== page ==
MARK Bristow is something of the arch iconoclast. He thinks, for instance, that the gold industry establishment is “a club”, and he derives a certain joy from poking the ‘larger’ gold miners in the eye (although he robustly denies this).
“Remember, this is a competitive environment and I am attracting investors and it doesn’t do me any good to be aligned with a club whose single purpose is to destroy value,” he said of the gold industry’s track-record, especially in the past five years.
“And it’s clubs. Everyone is making clubs; everyone wants another club here and another club there.” He decries the industry’s history of negative returns and production growth at all costs.
“When their paper became too cheap, they borrowed to continue more growth,” he said of the period during the 10-year gold bull run, from about 2001, when bullion gained an astonishing $1,500 per ounce to top out at $1,800 in mid-2011. During that time, industry net debt increased to $47bn from $1bn.
The fact of the matter, however, is that Randgold Resources, the company he helped establish in 1990 and over which he’s held sway since 1994, is an outlier in the world’s gold industry. Consistently profitable and cash generating, the company’s share price has out-performed all-comers in its sector. In the last five years, the stock easily out-performs Barrick Gold, Newmont Mining and Gold Fields to name a few.
One of the questions frequently sent his way these days, however, is how long he can continue? At 57 years, Bristow is the second longest serving CEO of a company, in any sector, listed on the London Stock Exchange.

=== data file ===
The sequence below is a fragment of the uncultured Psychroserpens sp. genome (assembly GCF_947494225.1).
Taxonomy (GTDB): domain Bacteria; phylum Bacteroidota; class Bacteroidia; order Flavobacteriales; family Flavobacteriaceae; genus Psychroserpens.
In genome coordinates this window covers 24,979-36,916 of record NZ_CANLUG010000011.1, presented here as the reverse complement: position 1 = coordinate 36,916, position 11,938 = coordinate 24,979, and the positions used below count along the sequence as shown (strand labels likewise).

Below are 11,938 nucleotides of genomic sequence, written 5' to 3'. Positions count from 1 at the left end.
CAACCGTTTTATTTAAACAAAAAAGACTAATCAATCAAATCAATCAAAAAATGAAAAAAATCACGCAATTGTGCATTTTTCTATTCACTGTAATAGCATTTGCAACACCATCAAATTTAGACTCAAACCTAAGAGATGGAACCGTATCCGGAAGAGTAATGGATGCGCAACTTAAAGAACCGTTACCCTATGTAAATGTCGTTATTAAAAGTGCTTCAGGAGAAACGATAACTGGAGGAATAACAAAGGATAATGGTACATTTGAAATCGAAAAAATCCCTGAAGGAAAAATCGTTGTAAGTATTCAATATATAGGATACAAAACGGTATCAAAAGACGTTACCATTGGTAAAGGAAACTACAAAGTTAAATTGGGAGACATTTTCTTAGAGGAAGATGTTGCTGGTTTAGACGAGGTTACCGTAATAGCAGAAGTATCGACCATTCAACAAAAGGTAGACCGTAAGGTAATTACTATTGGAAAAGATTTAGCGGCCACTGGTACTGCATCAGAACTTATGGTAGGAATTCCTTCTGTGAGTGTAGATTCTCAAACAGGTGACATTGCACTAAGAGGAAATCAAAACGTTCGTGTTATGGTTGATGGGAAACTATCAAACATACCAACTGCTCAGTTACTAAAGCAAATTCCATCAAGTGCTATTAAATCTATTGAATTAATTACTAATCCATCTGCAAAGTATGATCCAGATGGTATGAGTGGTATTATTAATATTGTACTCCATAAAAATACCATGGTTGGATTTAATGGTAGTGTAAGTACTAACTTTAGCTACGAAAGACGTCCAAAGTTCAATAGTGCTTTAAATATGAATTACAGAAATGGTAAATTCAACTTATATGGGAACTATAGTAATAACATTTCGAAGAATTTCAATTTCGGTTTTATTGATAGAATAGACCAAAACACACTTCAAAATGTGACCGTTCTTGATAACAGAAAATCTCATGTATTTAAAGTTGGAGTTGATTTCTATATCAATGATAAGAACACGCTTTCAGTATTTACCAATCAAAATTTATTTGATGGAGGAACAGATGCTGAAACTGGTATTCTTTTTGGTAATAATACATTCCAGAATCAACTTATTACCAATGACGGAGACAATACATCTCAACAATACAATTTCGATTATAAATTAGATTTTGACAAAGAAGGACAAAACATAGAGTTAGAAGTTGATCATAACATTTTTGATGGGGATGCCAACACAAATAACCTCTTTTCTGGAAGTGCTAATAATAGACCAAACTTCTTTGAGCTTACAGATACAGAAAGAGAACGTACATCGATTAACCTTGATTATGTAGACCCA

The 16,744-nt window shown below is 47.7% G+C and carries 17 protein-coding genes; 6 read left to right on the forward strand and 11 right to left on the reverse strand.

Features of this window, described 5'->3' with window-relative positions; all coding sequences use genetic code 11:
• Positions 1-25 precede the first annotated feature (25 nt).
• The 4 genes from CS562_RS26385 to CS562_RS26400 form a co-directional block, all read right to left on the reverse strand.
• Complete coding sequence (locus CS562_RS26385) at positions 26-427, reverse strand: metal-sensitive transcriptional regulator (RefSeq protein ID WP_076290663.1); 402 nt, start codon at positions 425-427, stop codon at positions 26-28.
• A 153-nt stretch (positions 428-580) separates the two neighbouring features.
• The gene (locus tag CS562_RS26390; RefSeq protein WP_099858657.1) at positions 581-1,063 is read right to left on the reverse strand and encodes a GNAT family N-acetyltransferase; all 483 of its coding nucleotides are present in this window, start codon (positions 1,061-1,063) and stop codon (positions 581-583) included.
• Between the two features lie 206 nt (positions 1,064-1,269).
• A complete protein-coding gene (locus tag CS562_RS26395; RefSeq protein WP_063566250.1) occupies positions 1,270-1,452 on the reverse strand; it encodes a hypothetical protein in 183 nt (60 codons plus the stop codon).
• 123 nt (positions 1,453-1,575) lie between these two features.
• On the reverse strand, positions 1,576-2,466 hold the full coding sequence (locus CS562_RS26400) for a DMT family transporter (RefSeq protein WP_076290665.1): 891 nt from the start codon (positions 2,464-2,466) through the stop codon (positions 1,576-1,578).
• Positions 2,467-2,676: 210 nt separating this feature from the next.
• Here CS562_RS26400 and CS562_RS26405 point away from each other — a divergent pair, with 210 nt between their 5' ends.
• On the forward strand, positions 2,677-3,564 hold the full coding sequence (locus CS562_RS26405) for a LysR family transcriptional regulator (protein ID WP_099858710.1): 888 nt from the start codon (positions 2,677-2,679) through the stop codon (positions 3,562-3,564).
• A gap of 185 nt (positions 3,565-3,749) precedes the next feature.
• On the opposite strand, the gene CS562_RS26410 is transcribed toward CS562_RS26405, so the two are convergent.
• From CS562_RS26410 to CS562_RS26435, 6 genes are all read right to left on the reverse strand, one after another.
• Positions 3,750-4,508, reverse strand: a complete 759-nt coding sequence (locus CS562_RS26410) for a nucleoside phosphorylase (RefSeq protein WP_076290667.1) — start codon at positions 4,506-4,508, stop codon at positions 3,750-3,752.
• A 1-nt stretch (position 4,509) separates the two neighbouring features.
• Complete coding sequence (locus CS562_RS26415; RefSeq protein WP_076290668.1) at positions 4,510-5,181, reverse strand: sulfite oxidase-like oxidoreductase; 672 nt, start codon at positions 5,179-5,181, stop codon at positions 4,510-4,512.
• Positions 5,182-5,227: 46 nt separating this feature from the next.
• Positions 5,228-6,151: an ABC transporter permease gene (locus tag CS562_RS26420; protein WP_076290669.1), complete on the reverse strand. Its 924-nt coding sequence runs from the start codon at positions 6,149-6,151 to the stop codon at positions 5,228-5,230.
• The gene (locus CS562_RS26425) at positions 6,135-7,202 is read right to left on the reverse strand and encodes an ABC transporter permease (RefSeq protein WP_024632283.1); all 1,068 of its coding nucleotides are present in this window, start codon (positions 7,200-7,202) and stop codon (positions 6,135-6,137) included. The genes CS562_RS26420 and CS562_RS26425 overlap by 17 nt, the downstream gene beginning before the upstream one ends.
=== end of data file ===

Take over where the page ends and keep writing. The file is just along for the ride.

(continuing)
Everyone is making clubs; everyone wants another club here and another club there
That kind of longevity may please investors but it worries them too: they worry if Bristow’s one-off ability, the entrepreneur’s golden touch, can be replicated, no matter the succession plan.
Naturally, Bristow disagrees. The future success of Randgold lies in the DNA of the company rather than with a certain individual, he said in an interview.
“One of my big challenges is succession and we’re dealing with it and we’ve been working on it aggressively. I reckon you’ve got to protect the DNA because the worst enemies of a company are often its board and the newbie that arrives from the outside. When you look at disasters in succession it has been exactly both of those [the board and hiring an outsider].”
He doesn’t believe in anointing a single potential successor owing to the increasing amount of change in the industry but he does think developing an executive committee consisting of many varied skills is a good idea. “You don’t need a miner; you don’t need a knuckle brain as we call it. You need a guy who knows how to operate businesses,” he said.
“I’m 57. I don’t want to overstay my welcome. I’m very mindful of that. I’ve been here for a long time,” he said.
Bristow doesn’t have particular corporate targets or goals in mind before hanging up his boots, although he has spoken about exploring and building one final large mine. Instead, he wants to establish Randgold’s reputation for paying dividends, an outcome which he believes is likely given the way the gold market is moving.